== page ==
A federal judge on Friday temporarily blocked a Tennessee law restricting drag shows, just one day before it was set to go into effect.
U.S. District Judge Thomas Parker granted a temporary restraining order blocking enforcement of the law for two weeks, finding that it was “likely both vague and overly-broad.”
The law, signed by Gov. Bill Lee (R) last month, criminalized drag shows that take place in public or where they could be seen by children.
Parker agreed with Friends of George’s, the Memphis-based LGBTQ theater group contesting the law, that “this language could mean just about anywhere.”
“Does a citizen’s private residence count? How about a camping ground at a national park? What if a minor browsing the worldwide web from a public library views an ‘adult cabaret performance’?” Parker said in Friday’s ruling. “Ultimately, the Statute’s broad language clashes with the First Amendment’s tight constraints.”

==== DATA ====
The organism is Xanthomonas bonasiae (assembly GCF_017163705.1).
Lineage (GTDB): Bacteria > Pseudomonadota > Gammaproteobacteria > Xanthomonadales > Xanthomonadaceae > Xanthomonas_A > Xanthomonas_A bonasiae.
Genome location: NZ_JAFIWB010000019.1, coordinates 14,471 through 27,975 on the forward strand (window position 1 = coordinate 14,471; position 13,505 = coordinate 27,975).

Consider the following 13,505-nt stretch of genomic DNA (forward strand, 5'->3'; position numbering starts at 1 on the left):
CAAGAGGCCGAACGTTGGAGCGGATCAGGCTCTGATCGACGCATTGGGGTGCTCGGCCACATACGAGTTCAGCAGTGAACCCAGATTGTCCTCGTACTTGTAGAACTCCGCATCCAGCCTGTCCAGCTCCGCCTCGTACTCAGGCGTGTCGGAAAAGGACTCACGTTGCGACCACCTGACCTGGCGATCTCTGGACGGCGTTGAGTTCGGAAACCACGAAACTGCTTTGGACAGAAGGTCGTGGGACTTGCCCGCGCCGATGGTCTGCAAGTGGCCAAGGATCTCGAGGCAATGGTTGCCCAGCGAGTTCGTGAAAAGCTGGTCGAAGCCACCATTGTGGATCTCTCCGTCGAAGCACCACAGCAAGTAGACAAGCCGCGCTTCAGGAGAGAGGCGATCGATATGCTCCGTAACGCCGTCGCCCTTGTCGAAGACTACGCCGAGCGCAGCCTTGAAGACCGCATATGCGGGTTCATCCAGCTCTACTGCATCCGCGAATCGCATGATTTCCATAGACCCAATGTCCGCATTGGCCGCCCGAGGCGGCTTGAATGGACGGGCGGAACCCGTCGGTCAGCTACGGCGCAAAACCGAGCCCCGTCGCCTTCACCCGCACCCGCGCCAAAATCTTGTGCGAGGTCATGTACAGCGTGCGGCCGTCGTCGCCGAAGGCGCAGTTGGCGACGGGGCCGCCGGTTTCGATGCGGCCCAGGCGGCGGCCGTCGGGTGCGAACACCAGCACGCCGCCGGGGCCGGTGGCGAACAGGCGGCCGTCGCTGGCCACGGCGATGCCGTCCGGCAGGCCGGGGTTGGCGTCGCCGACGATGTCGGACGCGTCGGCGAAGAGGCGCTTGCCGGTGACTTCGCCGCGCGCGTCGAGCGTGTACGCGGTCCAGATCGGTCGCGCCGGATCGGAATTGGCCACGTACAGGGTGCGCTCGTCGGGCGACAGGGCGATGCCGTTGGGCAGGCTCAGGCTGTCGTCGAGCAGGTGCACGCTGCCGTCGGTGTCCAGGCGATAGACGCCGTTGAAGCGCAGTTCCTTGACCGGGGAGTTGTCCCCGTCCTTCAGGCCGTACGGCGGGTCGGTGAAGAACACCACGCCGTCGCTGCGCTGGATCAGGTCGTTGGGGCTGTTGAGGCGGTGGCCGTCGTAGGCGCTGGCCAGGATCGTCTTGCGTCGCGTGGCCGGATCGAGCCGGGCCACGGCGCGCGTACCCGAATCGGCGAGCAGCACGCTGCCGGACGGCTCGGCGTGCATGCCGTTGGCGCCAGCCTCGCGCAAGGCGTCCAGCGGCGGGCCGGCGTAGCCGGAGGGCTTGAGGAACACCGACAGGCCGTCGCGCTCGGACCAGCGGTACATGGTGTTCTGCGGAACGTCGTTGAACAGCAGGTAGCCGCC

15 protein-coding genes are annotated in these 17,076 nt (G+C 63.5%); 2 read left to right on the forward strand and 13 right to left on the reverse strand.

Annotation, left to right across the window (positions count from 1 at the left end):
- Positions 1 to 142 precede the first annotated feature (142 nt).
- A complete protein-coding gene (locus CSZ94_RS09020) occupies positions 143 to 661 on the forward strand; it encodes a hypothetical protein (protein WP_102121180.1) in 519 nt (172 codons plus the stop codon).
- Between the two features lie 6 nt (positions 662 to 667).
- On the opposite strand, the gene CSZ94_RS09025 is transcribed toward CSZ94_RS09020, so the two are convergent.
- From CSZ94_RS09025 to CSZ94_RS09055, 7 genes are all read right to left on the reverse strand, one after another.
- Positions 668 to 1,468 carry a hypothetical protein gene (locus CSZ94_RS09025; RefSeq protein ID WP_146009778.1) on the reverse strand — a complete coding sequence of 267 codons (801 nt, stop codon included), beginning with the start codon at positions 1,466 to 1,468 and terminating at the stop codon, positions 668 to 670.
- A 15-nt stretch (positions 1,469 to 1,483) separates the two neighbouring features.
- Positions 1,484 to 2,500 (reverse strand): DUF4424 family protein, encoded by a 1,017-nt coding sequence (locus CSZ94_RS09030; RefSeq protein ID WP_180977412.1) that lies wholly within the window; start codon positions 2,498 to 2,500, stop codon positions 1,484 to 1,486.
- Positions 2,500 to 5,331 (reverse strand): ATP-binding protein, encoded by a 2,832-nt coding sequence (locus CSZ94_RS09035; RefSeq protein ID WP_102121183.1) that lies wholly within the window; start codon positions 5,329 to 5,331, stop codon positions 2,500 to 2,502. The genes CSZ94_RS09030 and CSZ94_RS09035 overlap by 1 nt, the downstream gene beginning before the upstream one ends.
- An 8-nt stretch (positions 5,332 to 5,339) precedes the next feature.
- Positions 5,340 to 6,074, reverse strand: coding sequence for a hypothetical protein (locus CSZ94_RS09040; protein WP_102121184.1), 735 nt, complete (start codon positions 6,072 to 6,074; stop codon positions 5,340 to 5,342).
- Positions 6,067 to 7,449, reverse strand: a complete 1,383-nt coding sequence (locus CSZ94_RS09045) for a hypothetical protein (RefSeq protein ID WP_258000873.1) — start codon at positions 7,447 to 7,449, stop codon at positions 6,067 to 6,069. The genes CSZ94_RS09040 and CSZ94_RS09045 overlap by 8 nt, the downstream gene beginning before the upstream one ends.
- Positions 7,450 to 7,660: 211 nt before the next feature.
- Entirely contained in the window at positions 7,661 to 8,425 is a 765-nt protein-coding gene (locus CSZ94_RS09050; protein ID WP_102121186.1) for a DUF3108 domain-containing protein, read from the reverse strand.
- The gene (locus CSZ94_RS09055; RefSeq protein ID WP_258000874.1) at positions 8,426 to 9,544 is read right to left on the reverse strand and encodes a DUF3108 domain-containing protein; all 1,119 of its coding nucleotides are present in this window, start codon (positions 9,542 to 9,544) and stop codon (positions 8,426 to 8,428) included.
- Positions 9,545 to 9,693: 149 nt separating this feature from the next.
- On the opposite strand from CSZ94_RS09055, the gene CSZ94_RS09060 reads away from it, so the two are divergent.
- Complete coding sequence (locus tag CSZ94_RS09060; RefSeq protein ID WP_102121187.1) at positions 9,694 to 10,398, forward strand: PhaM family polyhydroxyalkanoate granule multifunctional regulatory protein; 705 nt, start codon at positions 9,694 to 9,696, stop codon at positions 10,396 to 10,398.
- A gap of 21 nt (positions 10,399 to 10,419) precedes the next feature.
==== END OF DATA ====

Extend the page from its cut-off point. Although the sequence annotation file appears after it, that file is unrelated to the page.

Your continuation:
The judge acknowledged that the temporary restraining order represents an “extraordinary remedy,” noting that he “does not take such actions lightly.”
“If Tennessee wishes to exercise its police power in restricting speech it considers obscene, it must do so within the constraints and framework of the United States Constitution,” Parker added. “The Court finds that, as it stands, the record here suggests that when the legislature passed this Statute, it missed the mark.”